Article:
After the election, as you can read at Fracking Is Political, BIP and I were up to our ears in high-pressure, high-volume hydraulic fracturing (fracking). Thanks to Damascus Citizens for Sustainability (DCS) and their fact-filled alarm ringing, BIP became part of what many believed was a futile effort to save the Delaware River Basin (DRB), Pennsylvania and New York from toxic gas extraction. Since then — in defiance of all the bookmakers — local fracktivists won a de facto fracking ban in the Basin and a moratorium in New York State. However, on January 17, 2017, the Delaware Riverkeeper Network announced that the Delaware River Basin Commission might re-consider its prohibition and warned us to demand a permanent ban in the Watershed. (As I write this, it is with great love and sadness that I read a message from one of our DRB defenders who is in North Dakota awaiting transport to Standing Rock.)
Social, educational and economic divides exist in most places but are glaring in regions dependent on tourism and second-home buyers. When the frack fight revealed and exacerbated that divide in our Delaware River Valley, BIP organized The Light Up The Delaware River Party and invited everyone to celebrate the resources that define and unite us.
In small, interpersonal ways, it helped, but whether our local debates are about merging historic school districts, the loss of our dairy farms, industrialization, gentrification or the siting of addiction recovery centers, our communal power is sapped by “either-or” solutions that, too often, ignore the needs of those with least resources. Hopefully, community projects such as Callicoon Visioning and the North School Studio will help create a future that welcomes both old and new; that embraces eeling, maple “syrpling” and 3-D Printing with equal joy; that remembers, no matter our individual origins, that we are part of a vanishing American treasure: a rural town that survives beside a river that the first hunters, fishers, trappers, farmers and loggers depended on for their lives.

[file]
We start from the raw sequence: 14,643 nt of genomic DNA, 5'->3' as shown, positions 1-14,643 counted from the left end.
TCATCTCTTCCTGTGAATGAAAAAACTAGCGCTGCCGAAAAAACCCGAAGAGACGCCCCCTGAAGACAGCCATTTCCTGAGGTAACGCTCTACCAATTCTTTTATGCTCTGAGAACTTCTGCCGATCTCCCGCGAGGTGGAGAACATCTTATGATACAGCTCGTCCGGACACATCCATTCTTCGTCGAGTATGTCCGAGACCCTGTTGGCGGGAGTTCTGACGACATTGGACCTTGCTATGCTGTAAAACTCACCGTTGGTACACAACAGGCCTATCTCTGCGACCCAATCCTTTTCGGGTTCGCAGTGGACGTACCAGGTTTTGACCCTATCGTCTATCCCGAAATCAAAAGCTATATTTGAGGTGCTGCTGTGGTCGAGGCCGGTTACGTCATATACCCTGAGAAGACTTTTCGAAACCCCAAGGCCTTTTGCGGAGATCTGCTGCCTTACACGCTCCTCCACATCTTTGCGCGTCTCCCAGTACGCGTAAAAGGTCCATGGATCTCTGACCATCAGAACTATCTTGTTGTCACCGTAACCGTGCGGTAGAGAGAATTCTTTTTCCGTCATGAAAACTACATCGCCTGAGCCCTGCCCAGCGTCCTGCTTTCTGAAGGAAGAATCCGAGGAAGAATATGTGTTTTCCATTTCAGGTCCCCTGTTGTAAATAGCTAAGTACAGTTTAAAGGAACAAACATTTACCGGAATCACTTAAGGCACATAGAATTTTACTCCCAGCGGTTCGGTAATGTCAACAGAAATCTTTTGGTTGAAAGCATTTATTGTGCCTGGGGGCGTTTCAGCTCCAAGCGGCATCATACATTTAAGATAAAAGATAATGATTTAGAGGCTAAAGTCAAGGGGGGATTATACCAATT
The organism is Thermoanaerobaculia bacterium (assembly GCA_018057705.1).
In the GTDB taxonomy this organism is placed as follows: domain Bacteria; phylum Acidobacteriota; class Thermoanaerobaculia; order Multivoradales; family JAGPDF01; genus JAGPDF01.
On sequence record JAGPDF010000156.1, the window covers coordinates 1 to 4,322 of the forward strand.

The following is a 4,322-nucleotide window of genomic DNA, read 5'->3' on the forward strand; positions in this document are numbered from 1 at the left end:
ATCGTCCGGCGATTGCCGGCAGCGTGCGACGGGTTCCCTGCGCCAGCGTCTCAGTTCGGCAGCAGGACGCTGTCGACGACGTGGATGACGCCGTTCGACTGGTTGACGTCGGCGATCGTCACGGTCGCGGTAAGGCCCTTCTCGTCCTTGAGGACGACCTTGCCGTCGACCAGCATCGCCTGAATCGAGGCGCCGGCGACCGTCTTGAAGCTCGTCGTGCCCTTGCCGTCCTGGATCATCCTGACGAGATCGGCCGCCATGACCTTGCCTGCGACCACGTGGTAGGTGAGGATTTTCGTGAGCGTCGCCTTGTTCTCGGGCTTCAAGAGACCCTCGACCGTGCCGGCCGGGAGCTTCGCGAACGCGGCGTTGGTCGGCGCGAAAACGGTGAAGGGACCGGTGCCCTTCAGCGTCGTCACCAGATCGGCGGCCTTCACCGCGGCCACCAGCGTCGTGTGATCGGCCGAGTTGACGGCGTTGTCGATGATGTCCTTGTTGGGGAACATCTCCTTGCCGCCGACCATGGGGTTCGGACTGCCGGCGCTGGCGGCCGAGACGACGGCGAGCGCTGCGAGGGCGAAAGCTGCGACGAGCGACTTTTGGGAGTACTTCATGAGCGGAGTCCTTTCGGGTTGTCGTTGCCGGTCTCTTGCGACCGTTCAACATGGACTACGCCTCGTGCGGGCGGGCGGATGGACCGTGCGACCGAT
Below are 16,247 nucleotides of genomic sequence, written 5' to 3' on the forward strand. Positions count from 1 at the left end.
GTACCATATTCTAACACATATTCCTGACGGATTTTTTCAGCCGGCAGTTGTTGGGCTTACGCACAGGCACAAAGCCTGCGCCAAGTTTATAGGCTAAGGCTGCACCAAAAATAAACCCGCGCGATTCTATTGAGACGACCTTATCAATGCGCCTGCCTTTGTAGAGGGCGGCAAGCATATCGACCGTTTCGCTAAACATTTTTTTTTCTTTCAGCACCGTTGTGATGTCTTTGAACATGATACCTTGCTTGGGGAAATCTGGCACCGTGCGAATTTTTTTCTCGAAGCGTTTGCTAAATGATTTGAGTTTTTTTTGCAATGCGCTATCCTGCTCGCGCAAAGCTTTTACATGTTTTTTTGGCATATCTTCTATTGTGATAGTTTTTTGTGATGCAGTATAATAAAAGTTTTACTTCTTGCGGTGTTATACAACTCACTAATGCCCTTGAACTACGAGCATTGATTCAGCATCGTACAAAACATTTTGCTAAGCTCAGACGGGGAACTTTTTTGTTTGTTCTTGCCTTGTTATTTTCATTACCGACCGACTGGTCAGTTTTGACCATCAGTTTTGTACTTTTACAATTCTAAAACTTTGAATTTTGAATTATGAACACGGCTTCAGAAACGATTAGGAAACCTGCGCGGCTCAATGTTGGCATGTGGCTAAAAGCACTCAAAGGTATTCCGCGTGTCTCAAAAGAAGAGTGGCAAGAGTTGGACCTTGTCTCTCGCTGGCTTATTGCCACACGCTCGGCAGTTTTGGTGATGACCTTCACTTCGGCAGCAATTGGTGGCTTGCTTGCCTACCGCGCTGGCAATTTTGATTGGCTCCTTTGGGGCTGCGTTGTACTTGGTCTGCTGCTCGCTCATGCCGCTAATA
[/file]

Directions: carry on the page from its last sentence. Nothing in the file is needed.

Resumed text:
The day the River rose to within a few feet of the bridge, we could almost
touch the tops of travel trailers as they whooshed beneath us in the flood. Whether people came to the bridge that day from the hamlet of Callicoon, New York on the River’s eastern shore or from Damascus, Pennsylvania on its west, we stared at each other in primal shock — not so different, I’d imagine, than a century before when ice floes bigger than houses collided and boomed, threatening the old bridge and runners shouted through the streets, “The ice is breaking! The ice is breaking!”